The Atkins Diet- a blessing or a curse?
In my lifetime I have probably lost 300 pounds or so on diets. The most I ever lost at one time, was on a low-carb diet, designed for bodybuilders. I lost 75 pounds in about three months, but then something went wrong with my metabolism and I had to change my diet. The Atkins diet was the first widely publicized low-carb diet and I have observed a wide variety of results in people who have used it.
The Atkins diet was first developed by Dr. Robert Atkins in 1963 and reached renowned popularity early in the millennium. Dr. Atkins created this diet after reading several other medical studies and learning that the body can alter itself from burning carbohydrates to burning fat instead. Dr. Atkins himself was the first successful person to use this method of starving the body of carbs. While this concept is very controversial it has produced remarkable results, resulting in weight loss in people who have had great difficulty losing weight previously.
The theory is simple, if your body does not receive a carbohydrates that it needs for energy, it adapts and turns to burning fat at its primary energy source. As long as you feed the body a sufficient quantity of fat, it tends to be willing to let go of its stored energy reserves (fat) and burns your stored body fat, resulting in dramatic weight loss. Whether or not you should alter your body's metabolism has received a lot of debate.
The Atkins diet consists of four phases; Induction, On-going Weight Loss, Pre-Maintenance, and Lifetime Maintenance. During the induction phase a person is limited to 20g of carbohydrates per day. This phase normally lasts for two weeks, but can be continued for a longer period of time depending on the amount of weight a person has to lose. Upon entering the second phase the amount of carb intake can be increased by 5g per week. A person will stay in the On-going Weight Loss phase for a minimum nine weeks, or until they are within 10 pounds of their target weight. At this point a person will enter the Pre-Maintenance phase and increase their carbohydrates by another 10g. A person will once again continue increasing their carbs weekly until they find their "Critical Carbohydrate Level for Maintenance" at which point they will enter the Lifetime Maintenance stage.
A basic meal on Atkins would consist of a meat product, (beef, poultry, fish etc.), and several servings of salad greens or vegetables. Fruits are not allowed during the majority of the stages as they are higher in sugars and carbohydrates which in turn would cause slower weight loss. This does not mean a person should not eat fruit. There are several fruits that are high in energy which the body can burn quicker allowing the body to continue its weight loss. During the early years of the Atkins popularity, and the popularity of other low-carb diets many companies joined in. Pepsi and Coke created their own line of products in hopes of maintaining business. However, many other companies found themselves losing business with the Atkins craze. Pasta's were created with lower carb counts, as well as specialty chocolate bars.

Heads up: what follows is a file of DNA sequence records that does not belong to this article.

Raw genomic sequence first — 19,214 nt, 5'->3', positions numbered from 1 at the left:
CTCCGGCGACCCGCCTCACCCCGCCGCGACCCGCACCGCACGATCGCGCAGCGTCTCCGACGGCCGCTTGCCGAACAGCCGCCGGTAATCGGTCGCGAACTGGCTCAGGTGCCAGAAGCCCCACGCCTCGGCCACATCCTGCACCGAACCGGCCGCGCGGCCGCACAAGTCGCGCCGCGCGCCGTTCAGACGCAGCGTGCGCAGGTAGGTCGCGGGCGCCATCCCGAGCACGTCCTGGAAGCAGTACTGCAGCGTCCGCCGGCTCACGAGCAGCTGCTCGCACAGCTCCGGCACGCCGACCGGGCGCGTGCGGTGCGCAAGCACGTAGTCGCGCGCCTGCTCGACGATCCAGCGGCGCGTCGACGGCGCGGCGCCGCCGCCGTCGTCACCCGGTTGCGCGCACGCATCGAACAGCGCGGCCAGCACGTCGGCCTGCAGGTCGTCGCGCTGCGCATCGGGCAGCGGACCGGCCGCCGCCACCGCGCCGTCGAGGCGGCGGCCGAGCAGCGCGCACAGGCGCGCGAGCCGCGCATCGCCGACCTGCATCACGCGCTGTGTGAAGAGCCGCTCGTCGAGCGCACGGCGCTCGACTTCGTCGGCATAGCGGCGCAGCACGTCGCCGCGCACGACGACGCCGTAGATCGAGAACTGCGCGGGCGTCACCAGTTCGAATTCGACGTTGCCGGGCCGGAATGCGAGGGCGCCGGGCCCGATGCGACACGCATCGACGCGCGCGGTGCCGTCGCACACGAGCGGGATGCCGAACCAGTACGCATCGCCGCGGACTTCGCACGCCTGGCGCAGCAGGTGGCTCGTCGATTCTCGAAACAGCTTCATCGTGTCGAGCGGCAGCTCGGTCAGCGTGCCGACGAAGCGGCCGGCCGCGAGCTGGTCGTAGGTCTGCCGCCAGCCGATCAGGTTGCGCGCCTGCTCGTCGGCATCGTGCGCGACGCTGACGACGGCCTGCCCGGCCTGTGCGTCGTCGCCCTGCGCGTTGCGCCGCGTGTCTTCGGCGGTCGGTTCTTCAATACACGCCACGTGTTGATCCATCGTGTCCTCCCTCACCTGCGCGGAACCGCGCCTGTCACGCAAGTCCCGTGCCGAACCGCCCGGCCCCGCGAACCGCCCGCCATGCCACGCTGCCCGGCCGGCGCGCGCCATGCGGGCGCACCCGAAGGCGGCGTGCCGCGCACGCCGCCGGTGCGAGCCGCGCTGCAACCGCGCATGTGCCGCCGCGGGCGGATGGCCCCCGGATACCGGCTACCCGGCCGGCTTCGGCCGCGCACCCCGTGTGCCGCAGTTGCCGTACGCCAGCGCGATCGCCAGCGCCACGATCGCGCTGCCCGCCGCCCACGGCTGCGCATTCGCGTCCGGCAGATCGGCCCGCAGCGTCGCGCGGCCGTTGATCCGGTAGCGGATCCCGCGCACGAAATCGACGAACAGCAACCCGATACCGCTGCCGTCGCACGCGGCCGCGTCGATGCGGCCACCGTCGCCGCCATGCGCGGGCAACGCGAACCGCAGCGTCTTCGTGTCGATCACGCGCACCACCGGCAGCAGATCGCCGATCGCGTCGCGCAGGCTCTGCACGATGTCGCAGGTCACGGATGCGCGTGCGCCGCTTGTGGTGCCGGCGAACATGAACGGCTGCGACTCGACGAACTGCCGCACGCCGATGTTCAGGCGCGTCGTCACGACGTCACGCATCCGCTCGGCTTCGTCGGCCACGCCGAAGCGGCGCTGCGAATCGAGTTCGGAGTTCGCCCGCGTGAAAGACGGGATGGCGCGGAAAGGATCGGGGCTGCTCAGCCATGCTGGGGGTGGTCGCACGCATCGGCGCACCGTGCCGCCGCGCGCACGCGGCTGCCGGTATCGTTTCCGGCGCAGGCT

There have been several controversies regarding the Atkins diet. Many scientific studies have shown a higher risk of heart attacks as one of the more severe health concerns. Furthermore, there are several lesser health risks such as diarrhea, weakness, and muscle cramps are regular occurrences for those on the Atkins diet. A lot of this, really depends on the individual and their particular body makeup. I personally never had any of these negative side effects, but I have friends who did. Beyond the health concerns, it is highly recommended that a person take multi-vitamins to compensate for what is lacking in the diet itself. Once again however, Dr. Atkins suggested that while a multi-vitamin is good, the iron intake should be limited because of the amounts of iron found in the meat ingested.
While the lure of rapid weight loss makes many people want to jump to Atkins for results, there are multiple rules, limitations, and risks involved. If someone truly wanted to join the Atkins fad they will need a strong will, good support system, and reasonably healthy body to take on this endeavor. I personally also believe that it is helpful if your blood type is O. There is no substantial evidence to support my viewpoint, it is only an observation of those who did and did not do well on a diet from my limited experience.
My personal opinion is that the Atkins diet is a great way to lose weight, but not necessarily a good lifestyle choice. I do have friends, however, who swear by the diet, and been on it for years. I feel that everyone would experience the diet differently and should make their own choices based on their experience.
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